Only loans made between February 15, 2020 and June 30, 2020 qualify. Any loan amounts that have not been forgiven under the PPP are carried forward as a term loan with a maximum term of 10 years and a maximum interest rate of 4%.

Under the Act, the loan period for this program would begin on February 15, 2020, and end on December 31, 2020, during which time any application must be submitted. No personal guarantees or collateral are required, SBA’s standard “no credit elsewhere” test is waived and there are no prepayment fees associated with the Loan.

 SBA 7(a) Loan and Economic Injury Disaster Loan (EIDL)

In addition to the CARES Act, on March 6, 2020, the Coronavirus Preparedness and Response Supplemental Appropriations Act was signed into law. Under that law, the SBA expanded the ways in which businesses could apply for an Economic Injury Disaster Loan (EIDL).

Borrowers can receive $10,000 cash advances that are forgiven if spent on paid leave, maintaining payroll, or increased costs that are a result of supply chain disruption, mortgage or lease payments, or repaying obligations that cannot be met due to revenue losses.

These loans can be made solely on credit scores and are also available to non-profits. The maximum loan amount is $2 million. Loans below $200,000 can be approved without a guarantee. The interest rate is 3.75% (2.75% for non-profits).

Under the CARES Act, a borrower that receives another 7(a) loan (such as one under the Paycheck Protection Act) for employee salaries, payroll support, mortgage payments and/or other debt obligations would not be able to receive an EIDL for the same purpose, or co-mingle funds from another loan for the same purpose.

In the event the need is urgent, Borrowers may be able to take advantage of the EIDL $10,000 cash advance by applying for an EIDL prior to the PPP loan program being turned on. If the Borrower then determines that the PPP Loan is a better option for the company, any EIDL loans made between January 31, 2020 and the turn on date for PPP loans can be converted/refinanced into a PPP loan. After the turn on date, you can apply for an EIDL or a PPP but not both.  If converted, however, the $10,000 cash advance would reduce the maximum loan forgiveness under the PPP loan program by the same amount.

Pennsylvania State Assistance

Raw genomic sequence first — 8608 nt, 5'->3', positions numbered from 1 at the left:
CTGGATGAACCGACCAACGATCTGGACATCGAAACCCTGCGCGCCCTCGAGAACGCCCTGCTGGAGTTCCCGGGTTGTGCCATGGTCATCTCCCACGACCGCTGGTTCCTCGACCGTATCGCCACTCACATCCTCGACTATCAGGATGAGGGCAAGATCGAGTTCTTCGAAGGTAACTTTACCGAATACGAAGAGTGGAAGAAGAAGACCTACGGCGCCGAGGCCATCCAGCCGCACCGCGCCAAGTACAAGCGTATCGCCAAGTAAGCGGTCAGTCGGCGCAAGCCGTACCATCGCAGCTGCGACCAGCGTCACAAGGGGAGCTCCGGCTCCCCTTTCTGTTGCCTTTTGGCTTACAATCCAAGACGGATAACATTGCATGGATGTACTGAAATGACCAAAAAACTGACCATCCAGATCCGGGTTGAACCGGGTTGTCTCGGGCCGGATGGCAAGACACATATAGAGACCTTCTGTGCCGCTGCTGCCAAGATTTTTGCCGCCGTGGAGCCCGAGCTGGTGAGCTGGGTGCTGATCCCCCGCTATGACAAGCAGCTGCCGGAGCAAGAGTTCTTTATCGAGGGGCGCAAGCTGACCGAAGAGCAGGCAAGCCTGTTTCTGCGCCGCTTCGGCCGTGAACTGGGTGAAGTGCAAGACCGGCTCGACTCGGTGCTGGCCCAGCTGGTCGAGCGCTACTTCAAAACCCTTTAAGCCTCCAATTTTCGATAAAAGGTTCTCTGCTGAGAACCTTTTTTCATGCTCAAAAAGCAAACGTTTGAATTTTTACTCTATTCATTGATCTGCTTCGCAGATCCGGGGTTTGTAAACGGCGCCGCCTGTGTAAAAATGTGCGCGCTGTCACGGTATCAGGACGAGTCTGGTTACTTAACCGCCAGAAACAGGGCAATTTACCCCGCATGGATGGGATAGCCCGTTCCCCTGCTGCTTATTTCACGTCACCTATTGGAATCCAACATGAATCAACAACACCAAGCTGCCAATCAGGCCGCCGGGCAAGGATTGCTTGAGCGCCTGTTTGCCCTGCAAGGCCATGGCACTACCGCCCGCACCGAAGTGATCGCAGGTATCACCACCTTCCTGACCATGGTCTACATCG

COVID-19 Working Capital Access (“CWCA”) Program

At the state level, the Pennsylvania Department of Community and Economic Development (“DCED”) is offering businesses with fewer than 100 employees working capital loans of up to $100,000 for a 36-month term, with no payments due for the first year. The funds cannot be used to purchase equipment. The interest rate for non-agricultural loans is zero percent.

However, if you own more than 20% of the business, you are required to personally guarantee the loan.

Applications must be filed via a network of nonprofit organizations called Certified Economic Development Organizations (“CEDOs”). To determine which CEDO(s) serve your county, click here.

Pennsylvania Industrial Development Authority (“PIDA”)

The PIDA is creating the Small Business First Fund (“SBFF”) to provide $61 million in loans to businesses. Small businesses with 100 or fewer employees may borrow up to $100,000. Currently the interest rate is fixed at 3% but the PIDA board has the authority to lower the rate to zero percent. Additional information will be available in the coming days.  Businesses will be able to apply through the appropriate CEDO listed above in the CWCA program. More information will be available here once the website is updated.

Strassburger McKenna Gutnick & Gefsky attorneys have reviewed the legislation and resources outlined in this summary. We are available to advise clients on the impact it may have on their businesses and the potential eligibility for assistance.

For further assistance, please contact Christopher Azzara (Chair of the Firm’s Banking, Creditors’ Rights and Insolvency Group) at cazzara@smgglaw.com or Julie Kline at jkline@smgglaw.com (Chair of the Firm’s Business Services Group).


The summary above does not constitute legal advice. It is to be used for general informational purposes only. We fully expect that many of the provisions discussed above will be modified by future law changes and administrative guidance. You should refrain from acting on the basis of any content included in this alert without seeking legal or other professional advice.